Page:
Re: “Bad Board,” editorial, Oct. 22.
This editorial was filled with so many errors that I felt it necessary to write to you to correct the most egregious statements.
The editorial states, “students are not allowed to hear the testimony against them and cannot submit evidence on their own behalf.” This is wrong. Students have an opportunity to see and respond to all of the information that the Board receives and that might be considered as part of any case in which they are involved. In peer disputes, where one student brings a complaint against another, the testimony of each student involved in the case, or any witnesses to the case, is also presented to the student, who is then given the opportunity to respond. In peer dispute cases, where there is a fact finder and a subcommittee, the accused has the same access to the information as members of the Board. Indeed, all the witness testimony are presented to the student by his or her resident dean soon after it is given. The Board, on the other hand, does not get this information immediately or directly but only sees and hears about it from the subcommittee that investigated the case when the case later comes before that body. All written testimony and any written evidence is presented to the student in exactly the way it is presented to members of the Board. Your suggestion that the Board sees and hears a whole body of evidence to which the student charged is not privy is not true.
As to whether a student can submit evidence, whenever a case comes before the Board, students are asked for a statement regarding the incident. From that statement we often see that there is evidence available that would be helpful to the Board to understand what happened from the student’s point of view. Students are allowed and encouraged to submit evidence.
You state in your editorial that the resident deans suffer from severe conflicts of interests in being the “advocate” and “prosecutor” of the student. Resident deans serve neither purpose, and it is a misstatement to claim that they do. They are officers of the university who represent the College to the student and the student to the College. The Board attempts to understand what happened and to determine if a rule of the faculty was violated. They do not see this as an adversarial relationship, since every student who appears before the Board is a member of this community. You should also note that resident deans do not vote on cases that involve the students from their house or yard. They also do not vote in cases involving students with whom they have an advising relationship. Additionally, all members of the Board can abstain, and sometimes do, when they feel that their relationship and/or prior knowledge makes it impossible for them to render a vote without bias.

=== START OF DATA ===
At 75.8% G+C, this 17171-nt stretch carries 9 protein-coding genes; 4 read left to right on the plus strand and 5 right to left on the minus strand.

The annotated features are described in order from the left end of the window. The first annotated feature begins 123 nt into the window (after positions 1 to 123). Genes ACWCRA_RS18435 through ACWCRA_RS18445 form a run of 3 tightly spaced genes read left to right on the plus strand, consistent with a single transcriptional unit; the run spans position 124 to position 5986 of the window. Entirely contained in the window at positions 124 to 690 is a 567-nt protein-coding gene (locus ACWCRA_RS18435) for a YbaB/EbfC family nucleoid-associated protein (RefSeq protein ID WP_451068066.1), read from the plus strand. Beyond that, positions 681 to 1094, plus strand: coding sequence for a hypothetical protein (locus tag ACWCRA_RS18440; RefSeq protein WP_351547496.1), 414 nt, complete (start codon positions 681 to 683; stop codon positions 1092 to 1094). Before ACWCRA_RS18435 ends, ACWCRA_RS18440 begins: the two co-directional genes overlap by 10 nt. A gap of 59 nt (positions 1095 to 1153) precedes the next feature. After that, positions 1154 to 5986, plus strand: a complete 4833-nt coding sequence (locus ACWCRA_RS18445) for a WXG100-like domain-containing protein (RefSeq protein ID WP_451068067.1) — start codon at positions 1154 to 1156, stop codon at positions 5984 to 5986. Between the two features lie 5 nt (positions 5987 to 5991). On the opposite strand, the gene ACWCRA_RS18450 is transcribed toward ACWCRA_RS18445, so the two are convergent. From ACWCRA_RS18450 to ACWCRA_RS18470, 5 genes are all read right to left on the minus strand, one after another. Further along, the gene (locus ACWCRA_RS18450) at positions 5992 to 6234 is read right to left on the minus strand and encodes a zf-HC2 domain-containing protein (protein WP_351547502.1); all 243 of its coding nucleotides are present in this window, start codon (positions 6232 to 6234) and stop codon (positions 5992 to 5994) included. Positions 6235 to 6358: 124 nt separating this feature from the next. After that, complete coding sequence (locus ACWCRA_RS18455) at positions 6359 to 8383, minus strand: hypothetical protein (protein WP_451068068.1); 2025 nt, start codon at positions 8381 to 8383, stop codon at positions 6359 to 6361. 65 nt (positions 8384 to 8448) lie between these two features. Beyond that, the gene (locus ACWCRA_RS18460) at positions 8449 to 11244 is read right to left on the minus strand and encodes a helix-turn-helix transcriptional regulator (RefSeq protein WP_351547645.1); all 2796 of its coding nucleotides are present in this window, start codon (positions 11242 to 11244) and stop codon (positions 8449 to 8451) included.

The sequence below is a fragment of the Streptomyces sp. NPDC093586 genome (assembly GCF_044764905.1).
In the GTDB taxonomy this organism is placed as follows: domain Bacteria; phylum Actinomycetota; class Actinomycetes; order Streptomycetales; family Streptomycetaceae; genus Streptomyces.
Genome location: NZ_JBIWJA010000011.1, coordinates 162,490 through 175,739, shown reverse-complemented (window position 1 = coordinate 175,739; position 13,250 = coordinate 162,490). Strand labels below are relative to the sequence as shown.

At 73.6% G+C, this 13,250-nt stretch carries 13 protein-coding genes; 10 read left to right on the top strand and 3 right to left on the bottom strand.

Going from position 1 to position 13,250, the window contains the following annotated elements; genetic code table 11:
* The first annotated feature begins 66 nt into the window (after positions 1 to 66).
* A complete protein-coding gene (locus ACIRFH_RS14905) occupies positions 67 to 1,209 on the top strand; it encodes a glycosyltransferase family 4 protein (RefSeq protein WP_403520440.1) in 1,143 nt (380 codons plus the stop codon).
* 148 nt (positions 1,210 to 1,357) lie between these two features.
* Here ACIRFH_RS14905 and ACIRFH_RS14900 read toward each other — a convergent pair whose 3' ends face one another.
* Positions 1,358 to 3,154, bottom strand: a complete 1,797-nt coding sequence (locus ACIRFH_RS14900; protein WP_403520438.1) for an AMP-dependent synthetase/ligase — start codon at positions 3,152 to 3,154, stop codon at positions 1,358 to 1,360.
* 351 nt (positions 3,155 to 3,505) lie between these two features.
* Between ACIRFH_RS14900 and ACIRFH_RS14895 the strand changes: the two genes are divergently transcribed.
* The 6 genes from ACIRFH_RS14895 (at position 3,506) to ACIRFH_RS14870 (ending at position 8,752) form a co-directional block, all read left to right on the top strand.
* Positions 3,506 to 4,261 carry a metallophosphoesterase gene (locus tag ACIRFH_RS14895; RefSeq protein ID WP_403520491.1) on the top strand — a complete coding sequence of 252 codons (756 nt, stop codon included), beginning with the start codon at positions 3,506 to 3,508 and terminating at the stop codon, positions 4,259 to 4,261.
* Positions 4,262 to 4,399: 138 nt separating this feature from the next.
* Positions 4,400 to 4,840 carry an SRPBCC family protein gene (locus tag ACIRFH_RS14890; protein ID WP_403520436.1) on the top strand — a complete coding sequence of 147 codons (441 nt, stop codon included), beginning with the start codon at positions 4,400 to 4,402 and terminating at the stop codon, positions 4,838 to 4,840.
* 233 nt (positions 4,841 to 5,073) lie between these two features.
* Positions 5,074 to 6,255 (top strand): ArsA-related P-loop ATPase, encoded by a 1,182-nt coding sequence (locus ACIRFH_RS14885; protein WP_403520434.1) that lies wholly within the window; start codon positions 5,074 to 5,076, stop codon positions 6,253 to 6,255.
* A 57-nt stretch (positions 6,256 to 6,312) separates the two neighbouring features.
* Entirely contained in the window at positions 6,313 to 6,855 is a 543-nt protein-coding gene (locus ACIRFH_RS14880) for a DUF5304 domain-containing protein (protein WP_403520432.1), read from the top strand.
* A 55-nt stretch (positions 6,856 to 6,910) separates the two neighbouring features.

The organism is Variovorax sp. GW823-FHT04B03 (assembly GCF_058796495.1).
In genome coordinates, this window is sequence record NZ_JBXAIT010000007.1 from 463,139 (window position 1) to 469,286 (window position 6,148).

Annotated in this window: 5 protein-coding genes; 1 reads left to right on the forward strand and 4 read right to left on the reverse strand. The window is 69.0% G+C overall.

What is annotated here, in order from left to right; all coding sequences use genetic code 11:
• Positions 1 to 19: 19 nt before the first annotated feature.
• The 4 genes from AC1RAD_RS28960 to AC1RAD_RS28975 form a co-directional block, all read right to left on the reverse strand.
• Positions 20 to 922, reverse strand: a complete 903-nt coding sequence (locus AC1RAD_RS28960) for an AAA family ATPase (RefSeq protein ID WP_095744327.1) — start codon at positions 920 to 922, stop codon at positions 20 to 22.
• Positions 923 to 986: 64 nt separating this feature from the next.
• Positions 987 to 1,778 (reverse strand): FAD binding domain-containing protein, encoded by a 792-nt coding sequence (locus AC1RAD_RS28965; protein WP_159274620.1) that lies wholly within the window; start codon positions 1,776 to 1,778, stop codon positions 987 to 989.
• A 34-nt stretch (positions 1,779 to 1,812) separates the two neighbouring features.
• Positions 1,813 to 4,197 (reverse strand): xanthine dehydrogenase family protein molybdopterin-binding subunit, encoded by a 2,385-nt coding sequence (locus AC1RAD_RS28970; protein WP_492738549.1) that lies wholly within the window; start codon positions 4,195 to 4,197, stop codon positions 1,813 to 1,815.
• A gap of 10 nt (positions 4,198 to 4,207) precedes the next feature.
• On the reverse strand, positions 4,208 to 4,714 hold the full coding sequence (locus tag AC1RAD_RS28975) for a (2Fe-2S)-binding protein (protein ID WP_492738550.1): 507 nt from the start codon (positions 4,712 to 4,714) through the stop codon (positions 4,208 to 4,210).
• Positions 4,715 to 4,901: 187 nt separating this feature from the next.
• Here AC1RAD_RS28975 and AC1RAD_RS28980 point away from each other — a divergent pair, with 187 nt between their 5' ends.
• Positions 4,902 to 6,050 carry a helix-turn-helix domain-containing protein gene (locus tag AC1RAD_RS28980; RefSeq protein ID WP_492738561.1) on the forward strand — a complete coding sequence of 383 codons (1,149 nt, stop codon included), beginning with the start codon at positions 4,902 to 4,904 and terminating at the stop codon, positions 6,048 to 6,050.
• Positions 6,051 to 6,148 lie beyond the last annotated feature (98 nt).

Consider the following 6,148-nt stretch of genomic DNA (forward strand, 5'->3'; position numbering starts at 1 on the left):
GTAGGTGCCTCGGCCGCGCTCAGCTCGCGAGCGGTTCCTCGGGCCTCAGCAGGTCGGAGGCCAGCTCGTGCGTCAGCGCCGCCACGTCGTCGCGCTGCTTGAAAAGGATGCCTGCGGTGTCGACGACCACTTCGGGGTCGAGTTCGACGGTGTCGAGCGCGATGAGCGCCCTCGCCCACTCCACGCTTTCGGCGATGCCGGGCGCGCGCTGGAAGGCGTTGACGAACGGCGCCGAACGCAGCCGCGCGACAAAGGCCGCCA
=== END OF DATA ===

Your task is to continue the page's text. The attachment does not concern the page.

You mention in the editorial that students can have no alternative choice of representation other than their resident dean. Again, this is incorrect. Students can ask for a Board alternate if they so choose and the Dean readily appoints one, ordinarily from the pool of Board members who are not also resident deans. In addition to the representative to the Board, a student can also ask for a personal advisor, someone who is an officer of FAS (a professor, coach, tutor, etc.), to come to their appearance before the Board or its subcommittee with them.